Subtitle: Pastor Mark is a Spurgeon for our time.
Most people realize by now that Mark Driscoll and perhaps most megachurch pastors use research help in order to write their books, blogs and columns. Even though the celebrity pastor’s name is on the label, several other writers have been involved in the finished product. When Driscoll issued a statement about plagiarism in his study guide on I & II Peter, he faulted his “content development process.” To many, the statement, which included the famous phrase “mistakes were made,” appeared to pass the buck to those unnamed researchers and writers employed in the development of content.
I have obtained a 2013 proposal for an expansion of the content management system at Mars Hill. I am pretty sure that very little of this is in place now after the recent round of layoffs. In fact, internal sources tell me that Mars Hill Music and The Resurgence is essentially unstaffed. Since it is a proposal, it is not clear how much of this came into being, but it provides an interesting insight into some of the stories which have emerged over the past year. Here is the front page which provides the rationale for spending time and money promoting Mark Driscoll’s written works.
I can imagine that having a person dedicated to your publishing business and advancing a personal brand would be a worthy undertaking for an individual who makes his/her living from speaking, writing, and commenting. In other words, if your personal business is growing, surely you need a person who can help manage various projects. What is interesting and may be specific to the megachurch environment is that the church donations and tithes pay for this. Here is the financial aspect of the proposal.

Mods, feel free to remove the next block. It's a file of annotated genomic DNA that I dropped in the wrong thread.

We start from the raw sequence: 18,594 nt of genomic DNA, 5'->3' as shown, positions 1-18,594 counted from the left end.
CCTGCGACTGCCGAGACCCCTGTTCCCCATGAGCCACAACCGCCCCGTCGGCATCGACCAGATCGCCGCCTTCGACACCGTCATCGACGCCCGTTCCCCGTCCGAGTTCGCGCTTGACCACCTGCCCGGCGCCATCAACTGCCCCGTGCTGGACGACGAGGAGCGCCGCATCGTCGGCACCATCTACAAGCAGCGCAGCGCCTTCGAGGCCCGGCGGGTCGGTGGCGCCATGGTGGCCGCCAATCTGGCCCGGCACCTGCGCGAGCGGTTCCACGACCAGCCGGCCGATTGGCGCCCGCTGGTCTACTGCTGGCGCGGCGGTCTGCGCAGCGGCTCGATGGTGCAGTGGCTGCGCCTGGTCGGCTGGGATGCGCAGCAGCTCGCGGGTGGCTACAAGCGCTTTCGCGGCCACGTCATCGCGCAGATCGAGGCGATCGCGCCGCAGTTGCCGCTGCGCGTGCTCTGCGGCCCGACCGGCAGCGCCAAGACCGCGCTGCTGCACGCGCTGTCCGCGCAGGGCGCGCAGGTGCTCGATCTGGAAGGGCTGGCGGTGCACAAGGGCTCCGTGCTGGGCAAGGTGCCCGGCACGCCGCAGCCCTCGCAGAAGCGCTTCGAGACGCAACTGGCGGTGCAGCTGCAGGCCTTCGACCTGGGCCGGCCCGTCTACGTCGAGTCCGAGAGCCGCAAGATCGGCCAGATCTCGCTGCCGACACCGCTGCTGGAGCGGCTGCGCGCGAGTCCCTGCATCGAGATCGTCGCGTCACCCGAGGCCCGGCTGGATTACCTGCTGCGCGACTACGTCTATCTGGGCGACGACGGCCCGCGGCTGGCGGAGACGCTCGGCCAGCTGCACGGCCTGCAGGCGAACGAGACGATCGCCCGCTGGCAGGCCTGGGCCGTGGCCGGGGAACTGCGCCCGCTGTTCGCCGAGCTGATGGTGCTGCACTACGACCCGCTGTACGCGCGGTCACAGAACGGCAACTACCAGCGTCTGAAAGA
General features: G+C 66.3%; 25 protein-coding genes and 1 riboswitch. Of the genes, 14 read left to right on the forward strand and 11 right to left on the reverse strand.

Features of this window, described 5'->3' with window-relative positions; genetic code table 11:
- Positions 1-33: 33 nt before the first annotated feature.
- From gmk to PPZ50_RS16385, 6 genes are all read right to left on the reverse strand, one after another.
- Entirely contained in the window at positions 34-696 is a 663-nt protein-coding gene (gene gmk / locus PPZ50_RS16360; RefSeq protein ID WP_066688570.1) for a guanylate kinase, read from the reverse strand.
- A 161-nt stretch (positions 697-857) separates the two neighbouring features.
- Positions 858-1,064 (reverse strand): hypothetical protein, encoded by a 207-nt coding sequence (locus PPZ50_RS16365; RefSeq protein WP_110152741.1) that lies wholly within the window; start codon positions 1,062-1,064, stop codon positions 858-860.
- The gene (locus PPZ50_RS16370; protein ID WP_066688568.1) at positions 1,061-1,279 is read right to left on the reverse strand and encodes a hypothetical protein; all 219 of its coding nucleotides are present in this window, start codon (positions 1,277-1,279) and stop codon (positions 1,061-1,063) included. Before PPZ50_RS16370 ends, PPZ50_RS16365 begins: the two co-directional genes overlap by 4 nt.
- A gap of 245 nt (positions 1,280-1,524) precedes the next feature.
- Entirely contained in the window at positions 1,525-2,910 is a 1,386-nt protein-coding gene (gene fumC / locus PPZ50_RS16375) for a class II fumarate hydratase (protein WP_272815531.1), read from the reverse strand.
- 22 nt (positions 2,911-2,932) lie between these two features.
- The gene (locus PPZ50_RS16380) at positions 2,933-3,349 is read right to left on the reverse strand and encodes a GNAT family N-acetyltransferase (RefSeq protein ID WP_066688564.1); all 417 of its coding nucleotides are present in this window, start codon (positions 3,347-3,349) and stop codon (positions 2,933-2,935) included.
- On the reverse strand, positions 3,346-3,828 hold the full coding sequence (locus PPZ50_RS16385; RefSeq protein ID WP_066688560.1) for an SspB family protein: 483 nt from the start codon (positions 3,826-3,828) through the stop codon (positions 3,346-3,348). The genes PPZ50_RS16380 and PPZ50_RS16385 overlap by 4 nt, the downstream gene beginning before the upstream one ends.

Budget appears to call for well over $100k once the producer is hired. Some of these expenses were already in place. When the plagiarism scandal first broke in November 2013, Docent Research was in the spotlight for awhile because Driscoll initially implied the researchers were responsible. Thus, Mars Hill members were paying for research which ended up in Mark Driscoll’s books. The royalties from those books eventually ended up with Driscoll.
This information raises questions about how much church funds should help to establish an individual’s ministry. I am not saying I have the answer; perhaps $120k+ is fine given Mars Hill Church’s size. However, even on executive elder — Sutton Turner — expressed reservations. In his 2012 memo to his fellow executive elders, Sutton Turner complained about pastors using the church to do this. It is hard to see the content management system as anything but an advancement of Driscoll’s “communications ministry.” I’ll close with two quotes from Sutton Turner in 2012:
Many times these personal ministries are done during staff time and using church resources. This actually encouraged when I first came on staff as it was explained to me that staff was able to take MHC time to do consulting work to supplement their income. At the very highest levels of the organization this was taking place and reproduced throughout the organization. So as a result, all staff members saw this as acceptable and now the established culture within Mars Hill Church.
It is my belief that the reason we have such poor giving by our Church is the lack of stewardship in the Church staff. Churches with excellent stewardship see greater giving because people know that every dollar they give will go towards the mission of the Church. It is very clear this has not been the case at Mars Hill Church.